While many may prefer an optical viewfinder, at least the G3's electronic finder is built in and isn't an optional extra. There's also a pop-up flash (guide number 10m @ ISO 100) as well as a hot shoe to accept an external flashgun. It is a little surprising that Panasonic hasn't found room for an eye sensor to detect when the EVF is in use and a built-in electronic level though.
Panasonic G3: Build and handling
In the past Panasonic has demonstrated that it knows how to make cameras with a high-quality feel, and the Lumix DMC-G3 is no different. The G3's body is solid to the touch and while it doesn't seem excessively heavy, it isn't lightweight in the flimsy sense either.
Panasonic has managed to make the G3 around 25% smaller than the G2, with the fingergrip being the most noticeably shrunken area. Happily, the grip is still pronounced enough to make the camera comfortable to hold during and between shots, though a slightly more textured surface would give it more purchase.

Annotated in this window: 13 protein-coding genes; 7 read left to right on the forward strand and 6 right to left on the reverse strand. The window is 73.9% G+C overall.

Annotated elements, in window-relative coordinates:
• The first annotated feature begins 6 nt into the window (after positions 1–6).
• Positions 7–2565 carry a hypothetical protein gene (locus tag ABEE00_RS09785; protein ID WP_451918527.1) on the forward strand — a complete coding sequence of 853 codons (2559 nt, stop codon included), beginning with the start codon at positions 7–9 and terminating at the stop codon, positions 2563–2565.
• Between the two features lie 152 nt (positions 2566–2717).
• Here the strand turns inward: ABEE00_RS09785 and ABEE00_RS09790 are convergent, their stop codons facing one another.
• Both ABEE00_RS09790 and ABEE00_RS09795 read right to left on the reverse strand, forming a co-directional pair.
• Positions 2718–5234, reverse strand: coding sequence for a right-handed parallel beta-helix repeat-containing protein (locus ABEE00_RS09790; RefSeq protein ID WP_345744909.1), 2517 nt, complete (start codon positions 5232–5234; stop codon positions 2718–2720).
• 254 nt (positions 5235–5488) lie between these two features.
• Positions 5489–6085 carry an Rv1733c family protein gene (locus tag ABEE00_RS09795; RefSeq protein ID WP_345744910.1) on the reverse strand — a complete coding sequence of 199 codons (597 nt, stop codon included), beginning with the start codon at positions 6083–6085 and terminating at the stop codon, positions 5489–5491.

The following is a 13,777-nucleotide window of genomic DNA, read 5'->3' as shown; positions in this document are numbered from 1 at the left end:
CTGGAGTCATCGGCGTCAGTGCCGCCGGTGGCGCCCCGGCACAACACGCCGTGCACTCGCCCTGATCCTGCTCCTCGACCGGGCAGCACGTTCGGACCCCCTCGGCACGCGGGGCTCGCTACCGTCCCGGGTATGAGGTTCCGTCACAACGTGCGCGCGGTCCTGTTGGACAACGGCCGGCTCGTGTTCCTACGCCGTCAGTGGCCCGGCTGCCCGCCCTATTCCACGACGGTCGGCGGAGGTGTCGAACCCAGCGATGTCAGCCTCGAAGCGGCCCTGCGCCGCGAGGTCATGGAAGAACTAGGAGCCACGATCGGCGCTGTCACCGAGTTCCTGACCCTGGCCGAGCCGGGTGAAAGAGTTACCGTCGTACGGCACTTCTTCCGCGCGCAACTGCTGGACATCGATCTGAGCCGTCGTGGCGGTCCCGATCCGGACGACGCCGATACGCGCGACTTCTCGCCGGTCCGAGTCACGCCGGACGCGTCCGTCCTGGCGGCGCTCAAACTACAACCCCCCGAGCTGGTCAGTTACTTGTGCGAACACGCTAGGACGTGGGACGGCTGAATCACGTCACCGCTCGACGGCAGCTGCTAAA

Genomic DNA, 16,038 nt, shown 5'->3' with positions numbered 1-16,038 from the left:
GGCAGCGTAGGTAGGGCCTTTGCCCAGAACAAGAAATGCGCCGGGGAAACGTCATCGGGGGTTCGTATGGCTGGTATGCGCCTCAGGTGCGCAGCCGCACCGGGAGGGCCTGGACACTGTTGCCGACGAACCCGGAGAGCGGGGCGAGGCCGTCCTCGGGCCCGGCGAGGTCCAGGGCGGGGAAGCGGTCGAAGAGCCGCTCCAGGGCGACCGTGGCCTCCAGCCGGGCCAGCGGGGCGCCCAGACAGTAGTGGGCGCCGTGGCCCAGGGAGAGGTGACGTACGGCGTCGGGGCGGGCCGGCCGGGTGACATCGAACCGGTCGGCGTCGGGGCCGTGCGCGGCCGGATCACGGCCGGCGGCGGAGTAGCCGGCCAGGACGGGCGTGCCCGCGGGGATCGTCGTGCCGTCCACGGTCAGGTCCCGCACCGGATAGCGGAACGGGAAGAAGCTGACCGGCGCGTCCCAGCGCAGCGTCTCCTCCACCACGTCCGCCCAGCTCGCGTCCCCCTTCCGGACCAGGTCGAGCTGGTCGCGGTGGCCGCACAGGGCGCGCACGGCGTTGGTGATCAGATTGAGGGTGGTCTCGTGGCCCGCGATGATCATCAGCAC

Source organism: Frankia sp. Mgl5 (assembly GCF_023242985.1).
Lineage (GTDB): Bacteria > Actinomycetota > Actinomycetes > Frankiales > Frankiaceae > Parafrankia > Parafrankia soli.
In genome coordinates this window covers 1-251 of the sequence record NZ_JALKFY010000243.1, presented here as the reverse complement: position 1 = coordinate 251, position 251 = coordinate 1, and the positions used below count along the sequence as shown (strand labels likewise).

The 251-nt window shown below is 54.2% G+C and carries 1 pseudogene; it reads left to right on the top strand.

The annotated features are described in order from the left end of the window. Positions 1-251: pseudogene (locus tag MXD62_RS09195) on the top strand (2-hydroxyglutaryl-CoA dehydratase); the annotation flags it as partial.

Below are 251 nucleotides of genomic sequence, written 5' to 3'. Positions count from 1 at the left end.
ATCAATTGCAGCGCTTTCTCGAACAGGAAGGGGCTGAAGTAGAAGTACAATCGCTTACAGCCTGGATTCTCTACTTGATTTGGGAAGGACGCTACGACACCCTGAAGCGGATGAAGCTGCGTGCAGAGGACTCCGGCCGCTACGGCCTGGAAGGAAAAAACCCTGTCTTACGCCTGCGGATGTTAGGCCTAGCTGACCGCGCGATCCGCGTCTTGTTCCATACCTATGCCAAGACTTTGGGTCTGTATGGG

Above: GF1 v G3 rear view
One of the issues with the GF2 is that there's very little space on its back for the user's thumb, even though it's missing some of the control buttons of the G2. As result, settings are prone to being changed when a finger or thumb strays onto the touchscreen. This doesn't appear to be an issue with the Panasonic G3. Shooting from awkward angles is also made much easier by the LCD's articulating joint, which as well as making the scene visible means that the camera's controls can be accessed easily.